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Cosmos Quest I: To Find a Sun

Cosmos Quest I: To Find a Sun

 

Developer: Iliya Kinanev The title screen.The title screen.
Released: 2006.02.08
Genre: SciFi
Graphics: Realistic / 2D
Perspective: Third person
Gameplay: Point-and-Click



 

 

 

 

 

 





 

 


 

"Cosmos Quest is a free point-and-click science fiction game inspired by Space Quest series. The game is created with AGS." A straightforward copy-paste from the developer's site tells exactly what the game is all about, and the game really stays true to that description throughout its relatively short gameplay.

A few words of explanation here might still be in order to define the game's exact parameters. It is clearly based on Space Quest, the overall feeling is similar and even the clothes that Apo Lanski, the protagonist, is wearing are similar in design and colours to those worn by Roger Wilco. By the developer's own statement, the protagonist is a modified version taken from Space Quest. The story is an original one though, so much so that calling Cosmos Quest a Space Quest fan game would be a mistake. Whatever Cosmos Quest is, it's a result of being inspired by Space Quest, not copying it. The most evident proof of this is the fact that Cosmos Quest really isn't a comedy or science fiction parody. Some situations are amusing for sure, but the intention here is not to crack jokes and parody science fiction movies.

The starting point of the adventure.The starting point of the adventure.
The plot of the game is that something is messing with the Rhomul sun, killing it. A ship is investigating this, Apo Lanski being an engineer of its crew. He has to make an emergency landing on the planet Zhena as his small shuttle is malfunctioning. From there Apo Lanski has to first make his way off the planet, and then find out more about the strange circumstances.

The way the story developes is a bit weird. It combines all kind of science fiction clichés ranging from an emergency landing on a planet to breaking out of an alien prison. All the while the story doesn't really have any thorough background, nor does it come to any real conclusion. That's probably OK, this being a short game, but it makes the motivation a bit twisted - you don't play the game that much to experience the story, you play it to experience the science fiction feeling.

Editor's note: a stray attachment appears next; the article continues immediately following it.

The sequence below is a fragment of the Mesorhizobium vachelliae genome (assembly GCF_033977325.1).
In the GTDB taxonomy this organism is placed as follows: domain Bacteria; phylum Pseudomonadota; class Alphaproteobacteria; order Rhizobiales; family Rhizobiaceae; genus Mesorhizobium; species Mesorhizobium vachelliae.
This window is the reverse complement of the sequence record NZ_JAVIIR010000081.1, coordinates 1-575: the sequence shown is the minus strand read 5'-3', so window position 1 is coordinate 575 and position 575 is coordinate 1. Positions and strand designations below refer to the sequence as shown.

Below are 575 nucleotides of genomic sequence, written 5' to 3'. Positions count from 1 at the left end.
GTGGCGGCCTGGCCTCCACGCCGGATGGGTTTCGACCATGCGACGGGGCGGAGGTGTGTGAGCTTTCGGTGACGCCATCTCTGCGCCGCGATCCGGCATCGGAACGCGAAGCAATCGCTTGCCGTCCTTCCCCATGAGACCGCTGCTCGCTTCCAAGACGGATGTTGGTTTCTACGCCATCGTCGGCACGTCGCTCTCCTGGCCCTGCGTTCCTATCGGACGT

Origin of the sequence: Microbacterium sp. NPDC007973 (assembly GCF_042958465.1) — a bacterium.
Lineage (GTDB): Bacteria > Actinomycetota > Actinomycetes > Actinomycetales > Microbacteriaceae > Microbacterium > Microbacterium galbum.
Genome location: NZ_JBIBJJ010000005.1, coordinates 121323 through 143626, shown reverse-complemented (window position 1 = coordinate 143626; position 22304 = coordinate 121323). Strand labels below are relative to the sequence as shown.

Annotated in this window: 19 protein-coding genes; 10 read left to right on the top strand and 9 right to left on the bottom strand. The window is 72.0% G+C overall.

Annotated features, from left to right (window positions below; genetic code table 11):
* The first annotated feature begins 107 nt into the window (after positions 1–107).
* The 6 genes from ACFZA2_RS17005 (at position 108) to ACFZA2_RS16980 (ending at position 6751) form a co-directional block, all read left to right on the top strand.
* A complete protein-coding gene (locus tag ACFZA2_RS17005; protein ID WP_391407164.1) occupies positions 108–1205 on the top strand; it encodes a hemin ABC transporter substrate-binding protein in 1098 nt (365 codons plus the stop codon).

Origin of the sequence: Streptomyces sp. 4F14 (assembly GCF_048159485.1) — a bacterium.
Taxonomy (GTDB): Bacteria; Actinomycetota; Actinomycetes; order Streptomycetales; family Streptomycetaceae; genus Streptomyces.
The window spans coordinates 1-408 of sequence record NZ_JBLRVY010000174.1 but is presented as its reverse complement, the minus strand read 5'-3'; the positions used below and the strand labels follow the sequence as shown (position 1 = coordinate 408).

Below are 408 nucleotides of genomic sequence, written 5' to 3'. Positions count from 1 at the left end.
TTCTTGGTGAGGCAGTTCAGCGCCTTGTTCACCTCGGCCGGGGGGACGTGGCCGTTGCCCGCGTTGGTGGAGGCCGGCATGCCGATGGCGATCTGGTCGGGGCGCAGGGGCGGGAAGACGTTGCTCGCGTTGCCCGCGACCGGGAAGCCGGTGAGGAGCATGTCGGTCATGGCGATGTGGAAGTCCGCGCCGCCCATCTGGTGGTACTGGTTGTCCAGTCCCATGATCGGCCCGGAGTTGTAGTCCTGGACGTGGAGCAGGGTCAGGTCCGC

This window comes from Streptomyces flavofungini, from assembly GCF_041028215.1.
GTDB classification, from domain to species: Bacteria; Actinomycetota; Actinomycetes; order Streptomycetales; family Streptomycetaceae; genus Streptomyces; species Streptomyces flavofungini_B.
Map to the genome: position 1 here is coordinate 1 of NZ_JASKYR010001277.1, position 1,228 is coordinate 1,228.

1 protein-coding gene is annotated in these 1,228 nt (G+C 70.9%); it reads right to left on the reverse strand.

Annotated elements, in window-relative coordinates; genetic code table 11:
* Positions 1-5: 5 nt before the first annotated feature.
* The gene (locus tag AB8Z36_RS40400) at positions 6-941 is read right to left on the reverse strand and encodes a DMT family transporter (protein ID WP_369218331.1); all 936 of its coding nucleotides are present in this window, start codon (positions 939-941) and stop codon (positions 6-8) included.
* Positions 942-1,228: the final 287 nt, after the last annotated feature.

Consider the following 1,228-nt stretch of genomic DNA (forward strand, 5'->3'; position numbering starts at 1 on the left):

The look and feel of the game are absolutely its strongest forté. The background graphics are nice, and the music is very good and fits nicely to the game, too bad the melodies get repetitive soon, as they are looping very short compositions. The game could use more sound effects, for instance there is no sound for footsteps no matter where the protagonist walks, which makes the player actions a bit detached from the game world. There are no voiceovers, as can be expected, but surprisingly the introduction text of the story actually does have a voiceover reading.

On a desert planet.On a desert planet.
Exploring the game world is safe, there are no deaths or unwinnable scenarios, and the game has a scoring system like its paragon does, where it is possible to finish the game without completing all tasks for the maximum score. It's a bit strange that some things are triggered by actions which do not affect the score, but need to be performed anyway. The game is better suited for experienced adventurers, because from the very beginning the puzzles are challenging with not much hints available. Many of the puzzles seem a bit random and involve things like exiting and re-entering an area just to see some action being triggered.

A minor complaint is that there are some typos in the game, one more time of proof-reading would have given the game a more finalised touch. Also entering areas can be a bit tricky at times, the clickable areas are often so close to the game canvas border that it's hard to find them. There's a possibility to enter areas faster by double-clicking, but this is not ideally made - double-clicking omits walking animation to the exit point, but the cross-fade effect between two areas is still being shown, which consumes time for what is a nice, but ultimately unnecessary visual effect. One area of improvement would be adding crosshair to inventory items, verb icons have that, but when an inventory item is active, it is not clear which is the action part of that icon.

As long as the game lasts, it offers a very tempting prospect for an adventure. All locations are alien enough to make the player to want to explore them more. It's a pity that the story-telling and flow of the puzzles don't quite reach the same atmospheric level. It can be debated whether the game would actually benefit from being an actual Space Quest fan game that goes deep into the Space Quest world, but the developer's choice of creating something more unique and original should be applauded. In the end, the game leaves you wanting for more, which is always a sign of job well done.

The door is locked.The door is locked.

 


 

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